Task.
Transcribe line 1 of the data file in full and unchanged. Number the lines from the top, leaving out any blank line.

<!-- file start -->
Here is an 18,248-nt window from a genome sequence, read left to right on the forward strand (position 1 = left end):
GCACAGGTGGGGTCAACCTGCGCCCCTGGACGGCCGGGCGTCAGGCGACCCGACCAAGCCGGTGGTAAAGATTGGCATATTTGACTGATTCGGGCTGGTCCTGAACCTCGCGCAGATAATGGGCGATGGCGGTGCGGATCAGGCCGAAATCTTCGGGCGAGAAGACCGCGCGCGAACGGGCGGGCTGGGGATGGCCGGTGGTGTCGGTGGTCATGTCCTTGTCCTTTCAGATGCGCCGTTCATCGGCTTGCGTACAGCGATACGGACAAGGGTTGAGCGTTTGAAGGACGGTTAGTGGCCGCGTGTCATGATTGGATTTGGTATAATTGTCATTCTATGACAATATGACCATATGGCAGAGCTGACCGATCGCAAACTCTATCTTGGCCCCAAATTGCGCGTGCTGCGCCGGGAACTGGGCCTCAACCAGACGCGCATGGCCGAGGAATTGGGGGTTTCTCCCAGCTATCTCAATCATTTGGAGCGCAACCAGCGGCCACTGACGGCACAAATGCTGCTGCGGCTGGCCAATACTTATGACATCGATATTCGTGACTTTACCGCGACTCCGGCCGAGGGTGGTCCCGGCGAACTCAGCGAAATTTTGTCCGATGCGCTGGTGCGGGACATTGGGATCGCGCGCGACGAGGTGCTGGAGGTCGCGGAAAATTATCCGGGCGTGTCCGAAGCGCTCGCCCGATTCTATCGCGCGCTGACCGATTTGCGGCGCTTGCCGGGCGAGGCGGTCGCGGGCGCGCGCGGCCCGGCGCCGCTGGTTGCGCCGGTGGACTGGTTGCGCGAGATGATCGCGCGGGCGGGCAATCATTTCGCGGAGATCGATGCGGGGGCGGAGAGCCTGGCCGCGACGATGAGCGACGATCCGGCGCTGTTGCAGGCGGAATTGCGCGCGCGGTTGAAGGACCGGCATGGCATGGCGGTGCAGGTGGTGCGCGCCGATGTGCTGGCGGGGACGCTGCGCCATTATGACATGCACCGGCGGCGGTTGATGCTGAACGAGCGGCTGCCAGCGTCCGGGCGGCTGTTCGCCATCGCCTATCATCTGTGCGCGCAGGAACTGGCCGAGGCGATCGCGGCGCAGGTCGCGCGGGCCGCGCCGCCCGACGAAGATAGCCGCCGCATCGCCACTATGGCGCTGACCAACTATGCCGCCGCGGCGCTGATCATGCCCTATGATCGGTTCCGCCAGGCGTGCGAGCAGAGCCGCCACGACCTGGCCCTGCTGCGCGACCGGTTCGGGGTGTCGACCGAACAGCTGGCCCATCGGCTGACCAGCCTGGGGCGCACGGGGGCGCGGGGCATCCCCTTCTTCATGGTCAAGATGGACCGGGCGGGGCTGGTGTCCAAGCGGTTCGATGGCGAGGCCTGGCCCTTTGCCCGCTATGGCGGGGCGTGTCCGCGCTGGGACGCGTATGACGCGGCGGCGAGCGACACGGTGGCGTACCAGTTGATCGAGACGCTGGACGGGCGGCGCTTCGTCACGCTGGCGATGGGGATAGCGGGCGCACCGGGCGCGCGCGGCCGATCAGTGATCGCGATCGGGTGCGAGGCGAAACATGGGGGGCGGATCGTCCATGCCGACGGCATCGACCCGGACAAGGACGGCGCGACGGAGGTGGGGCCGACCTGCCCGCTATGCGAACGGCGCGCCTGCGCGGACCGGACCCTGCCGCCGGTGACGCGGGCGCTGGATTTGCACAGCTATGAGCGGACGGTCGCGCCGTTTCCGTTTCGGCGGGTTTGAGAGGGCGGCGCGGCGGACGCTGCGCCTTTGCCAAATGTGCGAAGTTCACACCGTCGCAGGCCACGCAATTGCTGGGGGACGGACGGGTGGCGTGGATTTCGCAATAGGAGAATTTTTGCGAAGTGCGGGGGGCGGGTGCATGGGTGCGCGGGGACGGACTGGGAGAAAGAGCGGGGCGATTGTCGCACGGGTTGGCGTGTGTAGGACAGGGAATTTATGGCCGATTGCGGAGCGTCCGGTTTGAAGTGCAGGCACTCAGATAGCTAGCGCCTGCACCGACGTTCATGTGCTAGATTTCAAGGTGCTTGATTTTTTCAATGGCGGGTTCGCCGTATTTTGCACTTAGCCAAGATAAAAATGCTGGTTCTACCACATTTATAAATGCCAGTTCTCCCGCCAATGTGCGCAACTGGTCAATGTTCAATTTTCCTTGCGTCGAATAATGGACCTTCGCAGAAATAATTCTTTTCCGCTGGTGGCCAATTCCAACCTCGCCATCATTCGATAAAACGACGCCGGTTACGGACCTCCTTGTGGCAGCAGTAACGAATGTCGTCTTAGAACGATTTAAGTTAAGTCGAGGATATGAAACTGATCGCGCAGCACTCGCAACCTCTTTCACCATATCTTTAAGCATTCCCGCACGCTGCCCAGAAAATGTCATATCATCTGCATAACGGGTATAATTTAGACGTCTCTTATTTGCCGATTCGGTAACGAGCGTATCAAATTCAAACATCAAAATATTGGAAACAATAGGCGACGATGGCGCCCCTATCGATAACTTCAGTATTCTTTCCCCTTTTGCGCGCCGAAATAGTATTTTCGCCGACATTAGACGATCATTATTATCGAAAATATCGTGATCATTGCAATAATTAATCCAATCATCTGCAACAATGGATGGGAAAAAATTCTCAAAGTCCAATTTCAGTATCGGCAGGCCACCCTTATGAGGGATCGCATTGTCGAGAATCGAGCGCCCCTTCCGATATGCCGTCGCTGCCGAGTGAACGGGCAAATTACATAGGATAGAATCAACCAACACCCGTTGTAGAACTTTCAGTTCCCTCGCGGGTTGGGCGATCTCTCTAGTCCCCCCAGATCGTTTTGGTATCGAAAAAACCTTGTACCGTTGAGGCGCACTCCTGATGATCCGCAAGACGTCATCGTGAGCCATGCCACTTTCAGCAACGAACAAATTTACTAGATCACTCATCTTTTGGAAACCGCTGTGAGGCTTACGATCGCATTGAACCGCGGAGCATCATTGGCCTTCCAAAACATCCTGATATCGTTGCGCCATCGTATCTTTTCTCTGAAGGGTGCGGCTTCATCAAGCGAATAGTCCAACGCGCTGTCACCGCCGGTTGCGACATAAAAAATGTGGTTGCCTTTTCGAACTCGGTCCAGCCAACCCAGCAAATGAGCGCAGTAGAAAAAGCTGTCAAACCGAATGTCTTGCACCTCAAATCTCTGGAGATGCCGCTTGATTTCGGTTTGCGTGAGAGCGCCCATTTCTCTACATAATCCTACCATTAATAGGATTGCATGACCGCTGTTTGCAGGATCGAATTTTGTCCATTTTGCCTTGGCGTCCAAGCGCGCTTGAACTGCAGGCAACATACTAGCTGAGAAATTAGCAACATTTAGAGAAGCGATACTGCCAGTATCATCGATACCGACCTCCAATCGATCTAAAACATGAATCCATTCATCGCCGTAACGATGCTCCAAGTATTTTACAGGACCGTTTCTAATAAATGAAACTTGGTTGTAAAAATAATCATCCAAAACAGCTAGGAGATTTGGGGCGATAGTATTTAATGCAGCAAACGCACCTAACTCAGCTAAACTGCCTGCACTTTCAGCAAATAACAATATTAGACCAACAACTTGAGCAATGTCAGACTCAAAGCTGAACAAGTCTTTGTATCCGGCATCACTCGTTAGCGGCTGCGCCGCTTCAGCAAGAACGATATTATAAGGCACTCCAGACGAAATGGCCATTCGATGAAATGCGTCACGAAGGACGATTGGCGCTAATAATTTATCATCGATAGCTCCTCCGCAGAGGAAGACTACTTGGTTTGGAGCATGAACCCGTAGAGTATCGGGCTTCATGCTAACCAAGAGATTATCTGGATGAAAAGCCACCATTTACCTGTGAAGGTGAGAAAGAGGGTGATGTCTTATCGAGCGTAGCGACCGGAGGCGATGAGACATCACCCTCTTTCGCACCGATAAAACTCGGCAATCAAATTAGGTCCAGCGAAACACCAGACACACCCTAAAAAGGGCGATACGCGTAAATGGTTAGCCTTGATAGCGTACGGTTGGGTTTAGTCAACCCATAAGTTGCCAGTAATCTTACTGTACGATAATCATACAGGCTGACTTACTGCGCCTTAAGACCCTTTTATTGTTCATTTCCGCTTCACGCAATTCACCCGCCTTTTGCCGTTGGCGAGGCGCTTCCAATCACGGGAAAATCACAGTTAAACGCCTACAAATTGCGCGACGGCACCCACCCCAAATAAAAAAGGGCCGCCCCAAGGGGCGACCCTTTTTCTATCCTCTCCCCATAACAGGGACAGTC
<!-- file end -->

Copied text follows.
Here is an 18,248-nt window from a genome sequence, read left to right on the forward strand (position 1 = left end):